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............."Oh, the gallant fisher's life, It is the best of any 'Tis full of pleasure, void of strife, And 'tis beloved of many." ..........[Piscator's Song, "The Compleat Angler" by Izaak Walton] "The fishers also shall mourn,and all they that cast angle into the brooks shall lament, and they that spread nets upon the waters shall languish." [Isaiah XIX:8]

Friday, September 24, 2010

Of Baptism and Young Children

Suppose a husband and wife come to Christ, already having children aged 3 through 13. In being received into the visible church, should the children be baptized or should they be made to wait until they make a profession of faith?

This is an important recurring question in one form or another. My answer follows:

The Reformed and Presbyterian understanding of covenant children, of course, is that they are to be included in the membership of the visible church. Our Westminster Confession of Faith (XXV.II) says the following:

“The visible church, which is also catholic or universal under the gospel(not confined to one nation, as before under the law), consists of all those throughout the world that profess the true religion; and of their children: and is the kingdom of the Lord Jesus Christ, the house and family of God, out of which there is no ordinary possibility of salvation” [Emphasis added].

The children of believers, who have not yet professed faith (nor have denied it), are to be received as members with their parents. Baptism is to be administered at the time of admission into the church. Again, our Confession of Faith (XXVIII.I) says,

“Baptism is a sacrament of the new testament, ordained by Jesus Christ, not only for the solemn admission of the party baptized into the visible church; but also, to be unto him a sign and seal of the covenant of grace, of his ingrafting into Christ, of regeneration, of remission of sins, and of his giving up unto God, through Jesus Christ, to walk in newness of life. Which sacrament is, by Christ's own appointment, to be continued in his church until the end of the world."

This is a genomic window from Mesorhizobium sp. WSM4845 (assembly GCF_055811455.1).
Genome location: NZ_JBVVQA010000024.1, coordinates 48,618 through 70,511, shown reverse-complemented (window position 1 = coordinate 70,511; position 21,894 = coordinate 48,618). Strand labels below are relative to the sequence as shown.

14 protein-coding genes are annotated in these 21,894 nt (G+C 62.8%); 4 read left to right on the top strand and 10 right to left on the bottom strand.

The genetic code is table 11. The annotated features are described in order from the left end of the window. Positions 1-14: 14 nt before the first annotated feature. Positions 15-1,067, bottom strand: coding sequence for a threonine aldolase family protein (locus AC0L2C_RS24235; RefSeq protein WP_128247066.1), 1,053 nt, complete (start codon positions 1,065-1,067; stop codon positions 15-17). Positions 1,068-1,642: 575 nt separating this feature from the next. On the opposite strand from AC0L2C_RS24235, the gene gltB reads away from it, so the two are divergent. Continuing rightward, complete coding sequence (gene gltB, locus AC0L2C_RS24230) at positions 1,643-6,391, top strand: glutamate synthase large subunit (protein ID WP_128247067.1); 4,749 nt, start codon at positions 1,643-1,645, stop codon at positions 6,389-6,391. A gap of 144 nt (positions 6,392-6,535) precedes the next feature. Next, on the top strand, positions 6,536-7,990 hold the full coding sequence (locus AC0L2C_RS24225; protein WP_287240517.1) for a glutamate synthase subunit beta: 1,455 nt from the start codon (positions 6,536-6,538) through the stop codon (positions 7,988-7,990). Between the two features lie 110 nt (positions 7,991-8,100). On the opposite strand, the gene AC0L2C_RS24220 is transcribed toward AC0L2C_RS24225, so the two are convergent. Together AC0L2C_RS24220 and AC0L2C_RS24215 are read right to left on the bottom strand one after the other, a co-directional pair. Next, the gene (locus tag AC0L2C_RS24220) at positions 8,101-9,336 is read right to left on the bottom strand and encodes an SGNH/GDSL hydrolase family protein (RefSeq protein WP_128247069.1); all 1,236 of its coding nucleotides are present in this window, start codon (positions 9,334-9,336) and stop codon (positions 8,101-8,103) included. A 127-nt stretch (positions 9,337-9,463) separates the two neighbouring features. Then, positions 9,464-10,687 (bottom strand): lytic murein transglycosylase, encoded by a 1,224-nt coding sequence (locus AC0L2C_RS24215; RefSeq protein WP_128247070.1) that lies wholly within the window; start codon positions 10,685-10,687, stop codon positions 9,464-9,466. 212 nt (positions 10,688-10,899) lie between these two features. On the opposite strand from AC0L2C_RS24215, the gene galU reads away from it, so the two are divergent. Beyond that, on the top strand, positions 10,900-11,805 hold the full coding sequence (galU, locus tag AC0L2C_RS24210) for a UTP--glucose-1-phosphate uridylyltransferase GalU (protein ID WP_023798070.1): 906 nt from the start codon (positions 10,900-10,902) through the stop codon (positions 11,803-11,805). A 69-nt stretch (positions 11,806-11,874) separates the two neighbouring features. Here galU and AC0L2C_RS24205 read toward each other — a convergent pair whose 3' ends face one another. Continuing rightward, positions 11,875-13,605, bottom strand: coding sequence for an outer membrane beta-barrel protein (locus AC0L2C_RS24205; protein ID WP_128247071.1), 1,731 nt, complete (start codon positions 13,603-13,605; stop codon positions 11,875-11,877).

Baptism is a sign and seal of God’s covenant administered to all received into the visible church and the covenant community. As an Old Testament example, by way of analogy and biblical precedent, at the time of the institution of the sign and seal of circumcision, it was to be administered to all the males in Abraham’s household. Our OPC Directory of Worship (IV.A.2) clearly states, “The baptism of infants is not to be unnecessarily delayed. Notice of intention to present a child for baptism must be given to the session by a parent who is a believer. The baptism of adults must await their public profession of faith in Christ.”

Your specific question about the ages of 3 through 10 is significant. I believe that the reference to “infants” in the Confession of Faith (XXVIII.IV) and in the Directory for Worship (cited above) should be understood in terms of an age of a minor. Are these children to be considered as adults? As stated above, “The baptism of adults must await their public profession of faith in Christ.” In some congregations some young people in the age range you mentioned might be deemed by the respective sessions ready to take a communicants’ class and to be received as communicant members, wherein a young person would be received as and treated as an adult in terms of membership status. This is understood to mean that there is evidence of a credible profession of faith and such necessary discernment to participate as a communicant member with all of the rights, privileges, and responsibilities belonging to such membership (which includes communing at the Lord’s Supper; voting in congregational meetings, including the selection of church officers; etc.).